Wednesday, March 3, 2010

Liberated Muse Advocates for DC Artists

(In photo: Moon brought her daughter along to council member Yvette Alexander's office to make the point of how arts impacts postive youth development.)

(In photo: DC Advocates for the Arts met today at the John A. Wilson Building in DC to meet with DC Council members about the importance of arts funding that has already been cut more than half than the previous year.)

The share of foundation and corporate funding being directed to the arts in DC is in an unmistakable decline. Between 1998 and 2007, the percentage of foundation funding directed to the arts decreased from 14.8 to 10.6 percent. The corporate giving share to the arts decreased from 10.3 to 4.6 percent during the same period. With our changing economic landscape, how can we make a change for the better regarding arts funding in the District?

The best advocate for the arts is YOU. All members of the arts community- staff, volunteer leaders, artists and audiences- have the expertise needed to make the case for
good arts policy. Your first-hand knowledge of the arts and their impact on your life is one of the most important components of any advocacy campaign seeking the support of legislators. Maceo Thomas and Khadijah "Moon" Ali-Coleman, co-founders of Liberated Muse, joined the DC Advocates for the Arts today, March 3, to speak with Ward 7 council member Yvette Alexander to talk about how the arts transforms communities.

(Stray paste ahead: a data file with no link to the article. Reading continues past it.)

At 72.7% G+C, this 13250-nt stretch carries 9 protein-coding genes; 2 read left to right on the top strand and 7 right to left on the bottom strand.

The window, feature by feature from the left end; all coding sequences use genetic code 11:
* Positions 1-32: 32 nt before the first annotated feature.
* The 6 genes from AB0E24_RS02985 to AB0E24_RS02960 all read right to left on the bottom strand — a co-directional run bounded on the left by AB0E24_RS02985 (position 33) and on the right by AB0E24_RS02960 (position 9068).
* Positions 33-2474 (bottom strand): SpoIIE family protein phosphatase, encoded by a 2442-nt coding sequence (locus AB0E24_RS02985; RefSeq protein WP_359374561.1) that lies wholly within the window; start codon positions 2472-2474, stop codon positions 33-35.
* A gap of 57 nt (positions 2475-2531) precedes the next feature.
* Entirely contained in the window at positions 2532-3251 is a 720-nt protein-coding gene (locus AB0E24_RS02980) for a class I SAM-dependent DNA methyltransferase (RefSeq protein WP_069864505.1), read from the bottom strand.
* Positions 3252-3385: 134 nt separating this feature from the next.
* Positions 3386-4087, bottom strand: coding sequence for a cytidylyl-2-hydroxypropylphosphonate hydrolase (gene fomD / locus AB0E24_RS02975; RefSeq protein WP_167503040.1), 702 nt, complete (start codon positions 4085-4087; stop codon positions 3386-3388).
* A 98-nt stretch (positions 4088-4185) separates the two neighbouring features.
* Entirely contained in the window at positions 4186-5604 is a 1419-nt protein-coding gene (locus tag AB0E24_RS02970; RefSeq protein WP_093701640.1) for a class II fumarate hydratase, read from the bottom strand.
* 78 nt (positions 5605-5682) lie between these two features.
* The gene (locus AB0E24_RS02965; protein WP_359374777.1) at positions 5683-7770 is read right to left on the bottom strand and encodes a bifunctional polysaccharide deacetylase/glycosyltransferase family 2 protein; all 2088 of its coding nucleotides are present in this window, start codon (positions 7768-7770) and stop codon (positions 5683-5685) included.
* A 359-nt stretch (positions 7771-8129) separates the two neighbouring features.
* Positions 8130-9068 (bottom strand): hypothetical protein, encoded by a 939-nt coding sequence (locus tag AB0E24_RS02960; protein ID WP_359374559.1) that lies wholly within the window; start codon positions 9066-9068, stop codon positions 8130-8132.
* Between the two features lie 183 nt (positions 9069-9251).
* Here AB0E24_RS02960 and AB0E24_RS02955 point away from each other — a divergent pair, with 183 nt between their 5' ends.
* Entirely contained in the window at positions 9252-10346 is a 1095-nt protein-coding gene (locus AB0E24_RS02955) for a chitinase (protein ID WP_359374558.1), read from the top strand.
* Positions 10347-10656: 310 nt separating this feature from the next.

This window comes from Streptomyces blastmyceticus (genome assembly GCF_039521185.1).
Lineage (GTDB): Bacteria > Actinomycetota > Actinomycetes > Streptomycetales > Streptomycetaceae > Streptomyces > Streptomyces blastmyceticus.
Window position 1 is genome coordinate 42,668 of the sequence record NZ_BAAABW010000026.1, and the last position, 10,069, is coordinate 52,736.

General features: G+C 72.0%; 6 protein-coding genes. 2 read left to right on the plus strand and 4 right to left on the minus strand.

( In photo: Maceo Thomas, co-founder of Liberated Muse Productions, looks over his fact sheet before meeting with council member Yvette Alexander's chief of staff)
In Washington DC, the arts creates 11,205 Full Time Jobs and $355 million in income paid to
residents. $62 million in direct local government revenue is also generated because of the arts. In 2005, 4 billion dollars in government funding for the arts -including national, state,
and local - resulted in 29.6 billion dollars in government revenue. What it's important to know is that the arts are not in competition with other kinds of non-profit govt spending.
Spending in the arts = tax revenue and jobs, not just red carpets and services for residents. As long as governmenet leaders look at investment in the arts as a luxury expense and not an asset to the community, everyone loses out. The arts lose when we try to compete with simple, non-investment spending.

As an artist or art lover (whether that art be visual, literary or performance art), it is up to you advocate for continued funding for the arts. Visit www.dcadvocatesforthearts.org for more information on how you can get involved.

2 comments:

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Blogger said...

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